The Court of Arbitration for Sport (CAS) rejected an appeal brought by the Bolivian Football Federation (FBF).

The FBF appealed against a decision made by the FIFA Appeal Committee to declare Bolivia’s FIFA World Cup qualifying matches against Peru on 1 September 2016 (2-0) and Chile on 6 September 2016 (0-0) as forfeited and awarding 3-0 victories to both Peru and Chile.

The decision concerned the involvement of Paraguay-born player Nelson Cabrera who played for Bolivia in both games. It came to light one month later that the player might not have been eligible to play for Bolivia and the matter was reported to FIFA by the respective football associations for Peru and Chile. The FIFA Disciplinary Chamber found that the player was ineligible and that therefore Bolivia had breached FIFA rules regarding nationality. They ordered that Bolivia forfeit both matches. This decision was upheld by the FIFA Appeal Committee.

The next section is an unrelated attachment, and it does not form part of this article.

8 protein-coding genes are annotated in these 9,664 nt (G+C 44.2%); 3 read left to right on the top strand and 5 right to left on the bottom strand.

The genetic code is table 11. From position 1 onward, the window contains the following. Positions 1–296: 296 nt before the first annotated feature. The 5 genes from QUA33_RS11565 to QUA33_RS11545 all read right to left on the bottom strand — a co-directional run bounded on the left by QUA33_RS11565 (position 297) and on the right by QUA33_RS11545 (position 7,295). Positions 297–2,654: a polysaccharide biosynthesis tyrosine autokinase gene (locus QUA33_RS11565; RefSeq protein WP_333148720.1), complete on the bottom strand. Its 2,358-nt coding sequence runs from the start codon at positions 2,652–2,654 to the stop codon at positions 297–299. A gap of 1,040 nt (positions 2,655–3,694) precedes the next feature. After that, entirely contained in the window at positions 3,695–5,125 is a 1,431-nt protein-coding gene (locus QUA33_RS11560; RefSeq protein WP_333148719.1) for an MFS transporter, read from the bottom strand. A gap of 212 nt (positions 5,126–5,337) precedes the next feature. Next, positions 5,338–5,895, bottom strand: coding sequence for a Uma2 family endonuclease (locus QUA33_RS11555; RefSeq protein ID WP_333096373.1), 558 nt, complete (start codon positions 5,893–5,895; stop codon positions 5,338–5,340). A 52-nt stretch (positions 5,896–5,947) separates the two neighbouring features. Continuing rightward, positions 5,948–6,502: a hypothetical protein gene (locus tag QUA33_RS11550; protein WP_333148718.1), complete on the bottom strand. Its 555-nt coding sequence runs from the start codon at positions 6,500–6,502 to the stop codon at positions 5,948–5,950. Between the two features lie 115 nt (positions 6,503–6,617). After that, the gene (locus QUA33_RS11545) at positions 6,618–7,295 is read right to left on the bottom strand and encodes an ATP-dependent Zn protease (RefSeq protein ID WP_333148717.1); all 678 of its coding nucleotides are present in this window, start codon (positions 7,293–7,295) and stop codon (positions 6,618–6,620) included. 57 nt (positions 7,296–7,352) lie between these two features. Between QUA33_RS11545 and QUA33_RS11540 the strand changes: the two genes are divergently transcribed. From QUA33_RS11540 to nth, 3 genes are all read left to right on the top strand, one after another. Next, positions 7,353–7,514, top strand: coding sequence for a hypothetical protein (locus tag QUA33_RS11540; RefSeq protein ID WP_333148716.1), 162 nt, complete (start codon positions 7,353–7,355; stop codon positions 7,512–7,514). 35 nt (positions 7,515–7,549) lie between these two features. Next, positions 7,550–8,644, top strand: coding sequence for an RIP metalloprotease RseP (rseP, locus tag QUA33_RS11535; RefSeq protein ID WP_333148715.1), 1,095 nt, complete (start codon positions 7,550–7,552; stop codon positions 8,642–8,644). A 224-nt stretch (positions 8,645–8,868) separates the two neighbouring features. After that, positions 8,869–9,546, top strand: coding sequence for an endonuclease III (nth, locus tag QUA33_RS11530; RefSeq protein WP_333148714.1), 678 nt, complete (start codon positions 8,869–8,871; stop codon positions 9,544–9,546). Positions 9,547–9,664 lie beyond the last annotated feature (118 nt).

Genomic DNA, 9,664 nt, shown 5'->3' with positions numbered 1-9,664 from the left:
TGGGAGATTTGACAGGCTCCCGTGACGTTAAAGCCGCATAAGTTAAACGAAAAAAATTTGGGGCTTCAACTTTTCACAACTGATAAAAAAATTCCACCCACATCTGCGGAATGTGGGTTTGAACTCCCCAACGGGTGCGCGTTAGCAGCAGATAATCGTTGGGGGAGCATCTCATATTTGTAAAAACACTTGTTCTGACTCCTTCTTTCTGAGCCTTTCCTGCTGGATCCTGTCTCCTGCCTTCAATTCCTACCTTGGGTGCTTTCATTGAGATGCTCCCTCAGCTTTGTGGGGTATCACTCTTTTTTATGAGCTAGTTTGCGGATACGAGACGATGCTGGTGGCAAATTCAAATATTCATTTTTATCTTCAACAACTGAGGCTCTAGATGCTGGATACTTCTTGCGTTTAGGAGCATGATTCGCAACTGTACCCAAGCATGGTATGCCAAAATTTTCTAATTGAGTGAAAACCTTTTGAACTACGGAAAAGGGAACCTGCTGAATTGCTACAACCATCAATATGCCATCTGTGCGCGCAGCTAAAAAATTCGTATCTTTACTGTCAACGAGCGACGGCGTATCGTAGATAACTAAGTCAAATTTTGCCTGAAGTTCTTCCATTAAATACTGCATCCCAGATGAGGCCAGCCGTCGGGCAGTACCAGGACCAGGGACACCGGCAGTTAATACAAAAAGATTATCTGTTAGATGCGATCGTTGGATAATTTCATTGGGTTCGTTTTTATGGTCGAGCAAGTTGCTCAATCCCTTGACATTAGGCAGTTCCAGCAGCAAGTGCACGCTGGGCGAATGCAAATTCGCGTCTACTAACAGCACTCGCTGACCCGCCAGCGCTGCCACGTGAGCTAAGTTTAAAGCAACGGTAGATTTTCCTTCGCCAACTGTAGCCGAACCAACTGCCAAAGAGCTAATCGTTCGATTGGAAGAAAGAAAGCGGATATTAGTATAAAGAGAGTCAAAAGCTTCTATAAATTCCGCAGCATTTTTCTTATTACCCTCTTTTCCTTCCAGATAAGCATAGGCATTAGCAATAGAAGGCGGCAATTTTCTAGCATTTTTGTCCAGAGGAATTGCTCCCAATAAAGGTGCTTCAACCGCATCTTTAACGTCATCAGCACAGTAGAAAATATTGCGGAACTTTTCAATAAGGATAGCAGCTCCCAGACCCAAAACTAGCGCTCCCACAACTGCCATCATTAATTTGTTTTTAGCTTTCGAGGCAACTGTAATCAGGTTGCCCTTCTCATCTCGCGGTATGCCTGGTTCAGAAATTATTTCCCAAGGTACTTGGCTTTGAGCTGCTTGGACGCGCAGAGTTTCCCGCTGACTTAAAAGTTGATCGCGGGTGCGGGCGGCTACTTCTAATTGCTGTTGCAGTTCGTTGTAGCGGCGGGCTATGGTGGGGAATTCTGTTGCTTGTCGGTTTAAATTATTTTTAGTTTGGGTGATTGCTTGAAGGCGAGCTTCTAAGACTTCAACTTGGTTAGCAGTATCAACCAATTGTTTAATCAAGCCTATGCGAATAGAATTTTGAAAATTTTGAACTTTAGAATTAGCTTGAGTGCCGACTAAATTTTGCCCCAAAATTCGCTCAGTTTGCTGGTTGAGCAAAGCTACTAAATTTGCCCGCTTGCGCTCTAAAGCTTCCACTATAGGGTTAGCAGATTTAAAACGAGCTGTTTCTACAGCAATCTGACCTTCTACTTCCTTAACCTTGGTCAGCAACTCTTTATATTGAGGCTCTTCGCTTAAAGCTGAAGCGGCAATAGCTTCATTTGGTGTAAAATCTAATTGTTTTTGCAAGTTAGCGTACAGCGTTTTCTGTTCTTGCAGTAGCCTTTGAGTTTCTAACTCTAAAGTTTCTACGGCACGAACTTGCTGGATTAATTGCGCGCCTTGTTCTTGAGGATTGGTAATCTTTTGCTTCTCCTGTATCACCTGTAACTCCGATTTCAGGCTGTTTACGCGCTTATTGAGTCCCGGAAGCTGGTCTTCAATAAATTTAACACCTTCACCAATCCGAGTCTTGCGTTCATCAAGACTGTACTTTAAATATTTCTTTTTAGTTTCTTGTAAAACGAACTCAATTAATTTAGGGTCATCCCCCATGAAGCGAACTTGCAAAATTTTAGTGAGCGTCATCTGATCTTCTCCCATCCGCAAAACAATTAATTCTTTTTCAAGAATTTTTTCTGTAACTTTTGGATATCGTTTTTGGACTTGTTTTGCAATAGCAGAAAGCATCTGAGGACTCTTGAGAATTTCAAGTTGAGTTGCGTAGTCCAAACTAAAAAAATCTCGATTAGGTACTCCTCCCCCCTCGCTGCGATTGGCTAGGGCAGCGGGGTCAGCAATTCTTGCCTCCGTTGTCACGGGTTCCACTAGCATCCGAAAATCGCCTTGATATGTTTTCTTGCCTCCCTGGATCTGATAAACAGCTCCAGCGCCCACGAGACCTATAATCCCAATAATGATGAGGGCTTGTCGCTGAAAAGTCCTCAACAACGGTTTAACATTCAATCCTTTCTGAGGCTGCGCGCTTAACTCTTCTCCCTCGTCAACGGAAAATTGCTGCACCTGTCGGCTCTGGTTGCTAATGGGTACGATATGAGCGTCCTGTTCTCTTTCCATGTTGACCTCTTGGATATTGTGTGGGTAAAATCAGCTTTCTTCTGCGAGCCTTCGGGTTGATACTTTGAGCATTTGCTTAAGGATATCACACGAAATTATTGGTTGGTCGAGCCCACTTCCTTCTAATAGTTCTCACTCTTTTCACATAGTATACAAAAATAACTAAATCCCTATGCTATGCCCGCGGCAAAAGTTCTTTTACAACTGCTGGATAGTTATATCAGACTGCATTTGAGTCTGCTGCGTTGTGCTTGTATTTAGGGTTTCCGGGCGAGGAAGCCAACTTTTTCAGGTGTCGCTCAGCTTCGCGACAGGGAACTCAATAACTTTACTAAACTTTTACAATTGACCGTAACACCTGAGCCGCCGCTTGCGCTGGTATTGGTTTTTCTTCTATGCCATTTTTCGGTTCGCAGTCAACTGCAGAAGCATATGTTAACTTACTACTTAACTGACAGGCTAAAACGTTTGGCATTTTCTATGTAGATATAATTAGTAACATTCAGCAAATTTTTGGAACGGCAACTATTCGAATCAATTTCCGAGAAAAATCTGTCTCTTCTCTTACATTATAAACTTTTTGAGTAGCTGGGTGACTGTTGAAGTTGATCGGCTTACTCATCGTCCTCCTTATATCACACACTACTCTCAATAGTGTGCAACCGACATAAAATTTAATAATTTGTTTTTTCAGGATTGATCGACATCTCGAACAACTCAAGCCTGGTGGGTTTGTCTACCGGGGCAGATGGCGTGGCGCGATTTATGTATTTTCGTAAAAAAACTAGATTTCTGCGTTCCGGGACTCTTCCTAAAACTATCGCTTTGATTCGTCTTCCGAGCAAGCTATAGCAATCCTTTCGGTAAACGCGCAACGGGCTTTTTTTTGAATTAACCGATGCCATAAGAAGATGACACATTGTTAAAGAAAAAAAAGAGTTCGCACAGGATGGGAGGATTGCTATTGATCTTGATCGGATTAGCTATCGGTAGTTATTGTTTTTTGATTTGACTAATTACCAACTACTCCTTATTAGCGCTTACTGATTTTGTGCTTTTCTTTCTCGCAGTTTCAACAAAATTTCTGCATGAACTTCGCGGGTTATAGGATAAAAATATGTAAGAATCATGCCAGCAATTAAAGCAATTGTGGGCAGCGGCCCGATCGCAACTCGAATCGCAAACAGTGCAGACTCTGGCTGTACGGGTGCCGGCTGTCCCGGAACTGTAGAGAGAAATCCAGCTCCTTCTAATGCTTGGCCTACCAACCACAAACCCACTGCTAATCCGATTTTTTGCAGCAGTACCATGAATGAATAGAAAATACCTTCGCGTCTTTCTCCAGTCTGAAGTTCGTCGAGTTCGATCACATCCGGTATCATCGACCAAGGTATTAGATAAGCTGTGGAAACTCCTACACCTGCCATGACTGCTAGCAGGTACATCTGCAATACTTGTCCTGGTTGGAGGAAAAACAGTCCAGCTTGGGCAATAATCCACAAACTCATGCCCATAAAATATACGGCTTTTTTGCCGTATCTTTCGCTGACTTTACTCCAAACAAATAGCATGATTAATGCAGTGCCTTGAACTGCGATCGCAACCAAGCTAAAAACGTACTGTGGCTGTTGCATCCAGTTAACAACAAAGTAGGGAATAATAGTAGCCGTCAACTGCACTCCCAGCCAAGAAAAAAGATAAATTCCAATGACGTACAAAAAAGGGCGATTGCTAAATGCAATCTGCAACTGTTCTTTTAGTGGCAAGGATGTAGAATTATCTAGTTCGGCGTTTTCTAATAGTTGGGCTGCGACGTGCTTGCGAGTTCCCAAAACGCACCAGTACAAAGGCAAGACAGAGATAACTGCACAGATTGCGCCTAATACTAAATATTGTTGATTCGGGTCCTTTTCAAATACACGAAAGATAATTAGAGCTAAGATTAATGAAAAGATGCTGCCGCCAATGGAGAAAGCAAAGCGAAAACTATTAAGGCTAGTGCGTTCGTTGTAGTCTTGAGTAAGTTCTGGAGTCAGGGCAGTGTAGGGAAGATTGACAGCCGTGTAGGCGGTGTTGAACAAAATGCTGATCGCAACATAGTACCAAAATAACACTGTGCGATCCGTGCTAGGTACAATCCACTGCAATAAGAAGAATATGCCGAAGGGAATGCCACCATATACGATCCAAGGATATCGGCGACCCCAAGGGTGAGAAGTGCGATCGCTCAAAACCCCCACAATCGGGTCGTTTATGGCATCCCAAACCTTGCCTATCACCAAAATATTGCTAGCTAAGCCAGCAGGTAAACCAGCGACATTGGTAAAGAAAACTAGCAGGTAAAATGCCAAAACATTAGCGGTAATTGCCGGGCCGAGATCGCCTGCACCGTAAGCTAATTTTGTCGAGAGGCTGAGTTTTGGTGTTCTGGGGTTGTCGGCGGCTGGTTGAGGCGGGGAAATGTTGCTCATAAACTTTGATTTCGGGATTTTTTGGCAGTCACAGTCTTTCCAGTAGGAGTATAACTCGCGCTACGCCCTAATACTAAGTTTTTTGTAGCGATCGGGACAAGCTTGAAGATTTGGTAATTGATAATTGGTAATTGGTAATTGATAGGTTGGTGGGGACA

The matter was then referred to the CAS. In both written submissions and argument, it was not submitted that Mr Cabrera was eligible to play for Bolivia (it therefore being implicitly accepted that he did not meet the eligibility criteria). Instead, the FBF asserted that FIFA did not have the right to initiate an investigation in to this matter on the basis of inconsistencies between the FIFA Disciplinary Code and the Russia 2018 World Cup Regulations.

The Russia 2018 World Cup Regulations provided that official protests must be submitted within an hour of the match in question finishing. However, the CAS dismissed this argument, instead finding that FIFA had the right to initiate disciplinary proceedings against Bolivia under the FIFA Disciplinary Code within a two year time limit (under Articles 108 and 42). As a result, they confirmed the decision of the FIFA Appeal Committee and ordered that Bolivia forfeited both matches.

Potentially, this shows that at least in situations where there is a clear breach of the rules the CAS will likely find in favour of allowing FIFA to impose sanction, rather than saying they are time barred by associated regulations.